Sweden on Monday ordered four companies to stop using a Google tool that measures and analyses web traffic as doing so transfers personal data to the United States, fining one company the equivalent of more than $1.1 million.
Sweden's privacy protection agency, the IMY, said it had examined the use of Google Analytics by the firms following a complaint by the Austrian data privacy group noyb (none of your business) which has filed dozens of complaints against Google across Europe.
Noyb asserted that the use of Google Analytics for web statistics by the companies resulted in the transfer of European data to the United States in violation of the EU's data protection regulation, the GDPR.
The GDPR allows the transfer of data to third countries only if the European Commission has determined they offer at least the same level of privacy protection as the EU, and a 2020 EU Court of Justice ruling struck down an EU-US data transfer deal as being insufficient.
The IMY said it considers the data sent to Google Analytics in the United States by the four companies to be personal data and that "the technical security measures that the companies have taken are not sufficient to ensure a level of protection that essentially corresponds to that guaranteed within the EU..."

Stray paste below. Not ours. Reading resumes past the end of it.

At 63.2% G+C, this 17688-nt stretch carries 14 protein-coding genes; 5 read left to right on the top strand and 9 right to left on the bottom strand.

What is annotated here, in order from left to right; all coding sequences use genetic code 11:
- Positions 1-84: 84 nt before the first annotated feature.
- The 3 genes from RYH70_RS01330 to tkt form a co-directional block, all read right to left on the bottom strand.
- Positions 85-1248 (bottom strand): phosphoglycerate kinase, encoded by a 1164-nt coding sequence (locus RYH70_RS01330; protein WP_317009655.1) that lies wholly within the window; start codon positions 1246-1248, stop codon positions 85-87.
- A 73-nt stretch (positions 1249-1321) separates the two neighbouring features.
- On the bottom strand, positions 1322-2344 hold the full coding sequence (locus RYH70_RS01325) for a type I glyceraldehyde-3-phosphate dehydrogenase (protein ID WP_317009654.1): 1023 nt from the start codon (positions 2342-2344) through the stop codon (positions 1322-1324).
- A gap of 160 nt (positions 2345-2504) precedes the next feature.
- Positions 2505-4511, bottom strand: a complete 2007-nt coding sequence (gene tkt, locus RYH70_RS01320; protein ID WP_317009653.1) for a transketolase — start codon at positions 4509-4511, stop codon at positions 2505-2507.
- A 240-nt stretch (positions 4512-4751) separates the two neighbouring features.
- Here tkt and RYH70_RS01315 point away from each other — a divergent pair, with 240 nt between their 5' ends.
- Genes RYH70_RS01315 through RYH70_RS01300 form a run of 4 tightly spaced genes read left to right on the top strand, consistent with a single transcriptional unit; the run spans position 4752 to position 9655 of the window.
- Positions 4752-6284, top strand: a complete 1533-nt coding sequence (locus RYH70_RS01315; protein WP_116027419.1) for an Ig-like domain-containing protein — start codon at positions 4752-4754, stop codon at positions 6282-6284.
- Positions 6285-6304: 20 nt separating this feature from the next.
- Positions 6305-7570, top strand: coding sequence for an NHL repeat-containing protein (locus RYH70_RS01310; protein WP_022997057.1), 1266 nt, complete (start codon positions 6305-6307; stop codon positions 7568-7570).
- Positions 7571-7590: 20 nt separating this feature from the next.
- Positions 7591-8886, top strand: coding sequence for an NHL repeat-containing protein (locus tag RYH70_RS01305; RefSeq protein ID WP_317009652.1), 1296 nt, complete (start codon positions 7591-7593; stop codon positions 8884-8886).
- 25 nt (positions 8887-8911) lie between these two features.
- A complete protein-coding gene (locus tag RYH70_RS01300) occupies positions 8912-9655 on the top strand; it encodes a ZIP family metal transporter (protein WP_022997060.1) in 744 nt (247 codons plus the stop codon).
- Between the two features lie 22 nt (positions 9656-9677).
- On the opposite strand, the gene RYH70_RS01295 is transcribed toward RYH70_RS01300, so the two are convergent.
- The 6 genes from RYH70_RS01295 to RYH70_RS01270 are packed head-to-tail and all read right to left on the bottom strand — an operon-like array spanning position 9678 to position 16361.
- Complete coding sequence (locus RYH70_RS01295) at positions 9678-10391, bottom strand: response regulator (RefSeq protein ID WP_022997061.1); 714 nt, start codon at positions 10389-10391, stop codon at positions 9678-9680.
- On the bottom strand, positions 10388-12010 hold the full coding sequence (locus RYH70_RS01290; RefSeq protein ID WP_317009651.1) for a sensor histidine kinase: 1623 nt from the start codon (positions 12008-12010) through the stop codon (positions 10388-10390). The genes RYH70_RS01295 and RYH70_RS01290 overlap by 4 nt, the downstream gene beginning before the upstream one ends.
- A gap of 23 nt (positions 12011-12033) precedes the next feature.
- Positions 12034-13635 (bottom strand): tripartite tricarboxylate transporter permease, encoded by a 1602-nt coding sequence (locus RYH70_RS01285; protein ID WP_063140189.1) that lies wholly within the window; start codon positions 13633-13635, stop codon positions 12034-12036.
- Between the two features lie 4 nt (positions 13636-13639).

It fined telecommunications firm Tele2 12 million kronor and online marketplace CDON 300,000 kronor.
Grocery store chain Coop and Dagens Industri newspaper had taken more measures to protect the data being transferred and were not fined.
Tele2 had stopped using Google Analytics of its own volition and the IMY ordered the other companies to stop using it.
IMY legal advisor Sandra Arvidsson, who led the investigation, said the agency has the rulings "made clear what requirements are placed on technical security measures and other measures when transferring personal data to a third country, in this case the United States".
Nyob welcomed the IMY's ruling.
"Although many other European authorities (e.g. Austria, France and Italy) already found that the use of Google Analytics violates the GDPR, this is the first financial penalty imposed on companies for using Google Analytics," it said in a statement.
At the end of May, the European Commission said it hoped to conclude by the end of the summer a new legal framework for data transfers between the EU and United States.
The RGPD, in place since 2018, can lead to penalties of up 20 million euros or four percent of a company's global revenue.
© 2023 AFP